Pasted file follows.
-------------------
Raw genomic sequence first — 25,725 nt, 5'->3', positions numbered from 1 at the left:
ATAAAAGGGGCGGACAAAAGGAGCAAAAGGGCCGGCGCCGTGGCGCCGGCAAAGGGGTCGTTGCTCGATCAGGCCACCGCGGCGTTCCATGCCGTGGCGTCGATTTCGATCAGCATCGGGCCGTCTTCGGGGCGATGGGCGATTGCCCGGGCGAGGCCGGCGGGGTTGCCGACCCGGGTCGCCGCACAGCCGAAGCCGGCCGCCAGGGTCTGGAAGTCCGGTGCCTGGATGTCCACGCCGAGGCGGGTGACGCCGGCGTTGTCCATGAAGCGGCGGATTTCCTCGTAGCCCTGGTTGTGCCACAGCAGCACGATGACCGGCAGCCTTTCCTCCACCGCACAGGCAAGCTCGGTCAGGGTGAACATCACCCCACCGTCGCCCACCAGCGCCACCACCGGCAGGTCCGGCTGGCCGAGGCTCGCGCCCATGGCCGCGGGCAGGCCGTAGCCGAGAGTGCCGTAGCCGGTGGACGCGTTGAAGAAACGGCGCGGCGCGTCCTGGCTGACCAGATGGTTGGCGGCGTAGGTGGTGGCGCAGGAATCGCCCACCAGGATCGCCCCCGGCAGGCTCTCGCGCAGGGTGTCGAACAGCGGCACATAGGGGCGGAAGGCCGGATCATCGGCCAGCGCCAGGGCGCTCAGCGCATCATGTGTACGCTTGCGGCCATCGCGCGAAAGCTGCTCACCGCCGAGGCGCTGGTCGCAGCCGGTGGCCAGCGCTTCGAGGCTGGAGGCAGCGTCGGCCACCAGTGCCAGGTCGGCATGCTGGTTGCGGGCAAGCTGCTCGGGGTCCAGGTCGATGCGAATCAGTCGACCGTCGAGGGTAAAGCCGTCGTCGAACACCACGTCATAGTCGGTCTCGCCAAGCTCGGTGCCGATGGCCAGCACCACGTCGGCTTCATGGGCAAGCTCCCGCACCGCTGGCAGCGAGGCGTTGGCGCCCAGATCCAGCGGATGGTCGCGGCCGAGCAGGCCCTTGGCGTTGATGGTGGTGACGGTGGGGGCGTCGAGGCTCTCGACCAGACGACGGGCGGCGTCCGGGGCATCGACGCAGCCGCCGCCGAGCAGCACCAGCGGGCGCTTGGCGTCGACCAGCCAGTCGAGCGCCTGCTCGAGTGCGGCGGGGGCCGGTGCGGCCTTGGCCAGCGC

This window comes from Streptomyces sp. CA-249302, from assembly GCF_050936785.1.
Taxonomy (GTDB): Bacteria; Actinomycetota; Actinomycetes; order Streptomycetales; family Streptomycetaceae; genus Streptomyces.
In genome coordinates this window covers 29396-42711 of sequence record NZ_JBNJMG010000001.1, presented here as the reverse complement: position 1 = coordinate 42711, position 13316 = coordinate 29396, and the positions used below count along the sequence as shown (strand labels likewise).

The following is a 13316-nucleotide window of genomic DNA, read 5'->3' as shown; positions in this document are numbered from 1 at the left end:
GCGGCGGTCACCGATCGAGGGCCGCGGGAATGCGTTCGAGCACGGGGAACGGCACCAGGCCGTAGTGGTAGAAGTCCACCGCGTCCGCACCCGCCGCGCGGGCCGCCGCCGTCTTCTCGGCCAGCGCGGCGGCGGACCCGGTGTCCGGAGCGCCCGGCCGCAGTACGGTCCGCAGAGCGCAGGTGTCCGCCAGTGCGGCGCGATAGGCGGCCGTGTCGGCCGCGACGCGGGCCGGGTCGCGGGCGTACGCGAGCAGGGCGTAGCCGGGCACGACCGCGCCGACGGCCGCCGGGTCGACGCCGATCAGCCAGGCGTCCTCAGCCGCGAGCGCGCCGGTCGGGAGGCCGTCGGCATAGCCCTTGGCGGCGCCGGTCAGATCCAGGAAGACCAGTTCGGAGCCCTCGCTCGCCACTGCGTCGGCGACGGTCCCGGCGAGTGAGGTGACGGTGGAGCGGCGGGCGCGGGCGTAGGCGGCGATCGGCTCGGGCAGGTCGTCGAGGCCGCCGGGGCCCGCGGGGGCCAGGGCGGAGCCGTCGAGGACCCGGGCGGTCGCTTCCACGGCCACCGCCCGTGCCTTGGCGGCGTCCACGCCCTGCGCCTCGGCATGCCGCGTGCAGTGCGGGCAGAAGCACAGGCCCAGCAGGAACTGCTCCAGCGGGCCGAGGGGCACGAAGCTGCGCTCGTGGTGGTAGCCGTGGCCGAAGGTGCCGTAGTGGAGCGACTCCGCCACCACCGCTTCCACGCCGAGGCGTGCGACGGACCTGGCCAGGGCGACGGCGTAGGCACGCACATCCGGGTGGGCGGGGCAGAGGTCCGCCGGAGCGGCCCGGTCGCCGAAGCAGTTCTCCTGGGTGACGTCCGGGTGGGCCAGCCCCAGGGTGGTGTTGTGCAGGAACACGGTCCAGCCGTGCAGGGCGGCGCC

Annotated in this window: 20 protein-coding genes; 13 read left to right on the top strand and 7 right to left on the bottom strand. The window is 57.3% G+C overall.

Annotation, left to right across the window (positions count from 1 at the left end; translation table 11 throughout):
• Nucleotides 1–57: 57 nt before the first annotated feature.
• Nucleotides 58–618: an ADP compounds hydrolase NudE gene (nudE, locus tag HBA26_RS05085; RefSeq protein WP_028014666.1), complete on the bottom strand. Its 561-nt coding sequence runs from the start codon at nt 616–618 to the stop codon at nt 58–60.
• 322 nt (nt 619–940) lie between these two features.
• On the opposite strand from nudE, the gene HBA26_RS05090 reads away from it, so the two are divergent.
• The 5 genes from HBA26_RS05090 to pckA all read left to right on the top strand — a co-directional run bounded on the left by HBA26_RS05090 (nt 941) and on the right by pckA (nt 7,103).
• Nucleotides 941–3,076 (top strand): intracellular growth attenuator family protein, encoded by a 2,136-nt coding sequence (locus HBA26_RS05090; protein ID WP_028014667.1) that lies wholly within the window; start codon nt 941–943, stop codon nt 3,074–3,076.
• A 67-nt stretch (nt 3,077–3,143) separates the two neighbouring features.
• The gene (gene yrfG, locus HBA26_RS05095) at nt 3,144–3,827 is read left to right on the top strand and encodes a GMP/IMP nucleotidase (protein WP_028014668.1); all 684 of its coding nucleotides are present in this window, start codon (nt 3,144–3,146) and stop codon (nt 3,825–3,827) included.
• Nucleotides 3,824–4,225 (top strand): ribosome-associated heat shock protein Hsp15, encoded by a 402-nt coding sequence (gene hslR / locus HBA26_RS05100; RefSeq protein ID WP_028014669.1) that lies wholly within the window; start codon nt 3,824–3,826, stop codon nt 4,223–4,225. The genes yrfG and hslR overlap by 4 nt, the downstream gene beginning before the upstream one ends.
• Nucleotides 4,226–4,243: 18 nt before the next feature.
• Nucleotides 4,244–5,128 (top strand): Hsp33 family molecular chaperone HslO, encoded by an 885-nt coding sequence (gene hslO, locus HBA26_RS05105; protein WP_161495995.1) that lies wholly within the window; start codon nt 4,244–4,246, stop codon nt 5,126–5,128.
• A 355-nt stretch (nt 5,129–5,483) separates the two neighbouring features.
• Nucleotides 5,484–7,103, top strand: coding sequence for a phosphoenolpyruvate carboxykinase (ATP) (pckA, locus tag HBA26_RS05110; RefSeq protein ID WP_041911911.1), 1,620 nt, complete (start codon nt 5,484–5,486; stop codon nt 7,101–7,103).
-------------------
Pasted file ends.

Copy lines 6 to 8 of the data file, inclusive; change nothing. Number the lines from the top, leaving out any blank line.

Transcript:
The following is a 13316-nucleotide window of genomic DNA, read 5'->3' as shown; positions in this document are numbered from 1 at the left end:
GCGGCGGTCACCGATCGAGGGCCGCGGGAATGCGTTCGAGCACGGGGAACGGCACCAGGCCGTAGTGGTAGAAGTCCACCGCGTCCGCACCCGCCGCGCGGGCCGCCGCCGTCTTCTCGGCCAGCGCGGCGGCGGACCCGGTGTCCGGAGCGCCCGGCCGCAGTACGGTCCGCAGAGCGCAGGTGTCCGCCAGTGCGGCGCGATAGGCGGCCGTGTCGGCCGCGACGCGGGCCGGGTCGCGGGCGTACGCGAGCAGGGCGTAGCCGGGCACGACCGCGCCGACGGCCGCCGGGTCGACGCCGATCAGCCAGGCGTCCTCAGCCGCGAGCGCGCCGGTCGGGAGGCCGTCGGCATAGCCCTTGGCGGCGCCGGTCAGATCCAGGAAGACCAGTTCGGAGCCCTCGCTCGCCACTGCGTCGGCGACGGTCCCGGCGAGTGAGGTGACGGTGGAGCGGCGGGCGCGGGCGTAGGCGGCGATCGGCTCGGGCAGGTCGTCGAGGCCGCCGGGGCCCGCGGGGGCCAGGGCGGAGCCGTCGAGGACCCGGGCGGTCGCTTCCACGGCCACCGCCCGTGCCTTGGCGGCGTCCACGCCCTGCGCCTCGGCATGCCGCGTGCAGTGCGGGCAGAAGCACAGGCCCAGCAGGAACTGCTCCAGCGGGCCGAGGGGCACGAAGCTGCGCTCGTGGTGGTAGCCGTGGCCGAAGGTGCCGTAGTGGAGCGACTCCGCCACCACCGCTTCCACGCCGAGGCGTGCGACGGACCTGGCCAGGGCGACGGCGTAGGCACGCACATCCGGGTGGGCGGGGCAGAGGTCCGCCGGAGCGGCCCGGTCGCCGAAGCAGTTCTCCTGGGTGACGTCCGGGTGGGCCAGCCCCAGGGTGGTGTTGTGCAGGAACACGGTCCAGCCGTGCAGGGCGGCGCC

Annotated in this window: 20 protein-coding genes; 13 read left to right on the top strand and 7 right to left on the bottom strand. The window is 57.3% G+C overall.